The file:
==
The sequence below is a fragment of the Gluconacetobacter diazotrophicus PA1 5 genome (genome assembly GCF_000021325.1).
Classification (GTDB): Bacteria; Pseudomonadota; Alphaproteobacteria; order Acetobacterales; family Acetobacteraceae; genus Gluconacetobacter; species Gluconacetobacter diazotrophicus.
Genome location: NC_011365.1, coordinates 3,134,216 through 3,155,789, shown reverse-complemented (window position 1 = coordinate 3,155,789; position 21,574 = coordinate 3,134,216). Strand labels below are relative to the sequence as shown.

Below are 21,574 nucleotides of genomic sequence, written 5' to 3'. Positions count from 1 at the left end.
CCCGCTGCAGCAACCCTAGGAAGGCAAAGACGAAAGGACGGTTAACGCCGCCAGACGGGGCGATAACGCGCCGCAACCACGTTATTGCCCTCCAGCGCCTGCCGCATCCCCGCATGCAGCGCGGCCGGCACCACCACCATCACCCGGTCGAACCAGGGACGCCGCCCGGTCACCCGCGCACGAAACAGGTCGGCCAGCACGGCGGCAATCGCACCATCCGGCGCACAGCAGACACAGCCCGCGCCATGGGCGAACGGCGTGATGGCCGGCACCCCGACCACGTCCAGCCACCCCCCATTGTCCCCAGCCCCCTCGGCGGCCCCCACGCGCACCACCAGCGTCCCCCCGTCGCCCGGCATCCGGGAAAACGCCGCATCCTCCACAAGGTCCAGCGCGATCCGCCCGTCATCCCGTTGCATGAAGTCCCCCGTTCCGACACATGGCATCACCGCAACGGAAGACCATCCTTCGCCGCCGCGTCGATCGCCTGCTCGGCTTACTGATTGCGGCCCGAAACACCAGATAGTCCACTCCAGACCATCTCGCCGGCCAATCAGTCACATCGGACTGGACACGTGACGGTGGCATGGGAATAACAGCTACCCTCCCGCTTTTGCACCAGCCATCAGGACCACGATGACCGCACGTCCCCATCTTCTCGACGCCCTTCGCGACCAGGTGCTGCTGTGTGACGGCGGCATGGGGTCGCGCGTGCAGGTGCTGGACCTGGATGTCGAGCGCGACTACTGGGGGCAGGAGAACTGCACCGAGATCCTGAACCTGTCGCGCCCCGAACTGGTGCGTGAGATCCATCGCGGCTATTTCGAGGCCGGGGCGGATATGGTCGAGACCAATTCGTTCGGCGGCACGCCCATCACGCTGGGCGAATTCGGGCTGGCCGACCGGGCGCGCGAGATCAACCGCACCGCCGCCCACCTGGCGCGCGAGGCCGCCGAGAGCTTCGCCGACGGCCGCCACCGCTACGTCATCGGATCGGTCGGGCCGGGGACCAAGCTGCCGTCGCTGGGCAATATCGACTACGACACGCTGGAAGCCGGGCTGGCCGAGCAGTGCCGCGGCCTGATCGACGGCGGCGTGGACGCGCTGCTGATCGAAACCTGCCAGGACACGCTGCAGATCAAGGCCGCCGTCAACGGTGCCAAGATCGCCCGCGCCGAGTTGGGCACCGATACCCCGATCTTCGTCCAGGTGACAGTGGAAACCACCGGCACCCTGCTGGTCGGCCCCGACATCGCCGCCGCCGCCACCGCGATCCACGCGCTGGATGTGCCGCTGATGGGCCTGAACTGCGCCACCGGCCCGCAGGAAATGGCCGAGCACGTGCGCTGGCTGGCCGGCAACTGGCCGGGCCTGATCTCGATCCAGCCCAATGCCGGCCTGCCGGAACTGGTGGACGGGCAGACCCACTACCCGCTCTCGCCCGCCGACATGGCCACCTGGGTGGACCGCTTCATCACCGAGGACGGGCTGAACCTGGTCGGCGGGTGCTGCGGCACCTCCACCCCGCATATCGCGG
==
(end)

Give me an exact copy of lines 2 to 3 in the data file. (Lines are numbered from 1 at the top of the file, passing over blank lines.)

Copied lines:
Classification (GTDB): Bacteria; Pseudomonadota; Alphaproteobacteria; order Acetobacterales; family Acetobacteraceae; genus Gluconacetobacter; species Gluconacetobacter diazotrophicus.
Genome location: NC_011365.1, coordinates 3,134,216 through 3,155,789, shown reverse-complemented (window position 1 = coordinate 3,155,789; position 21,574 = coordinate 3,134,216). Strand labels below are relative to the sequence as shown.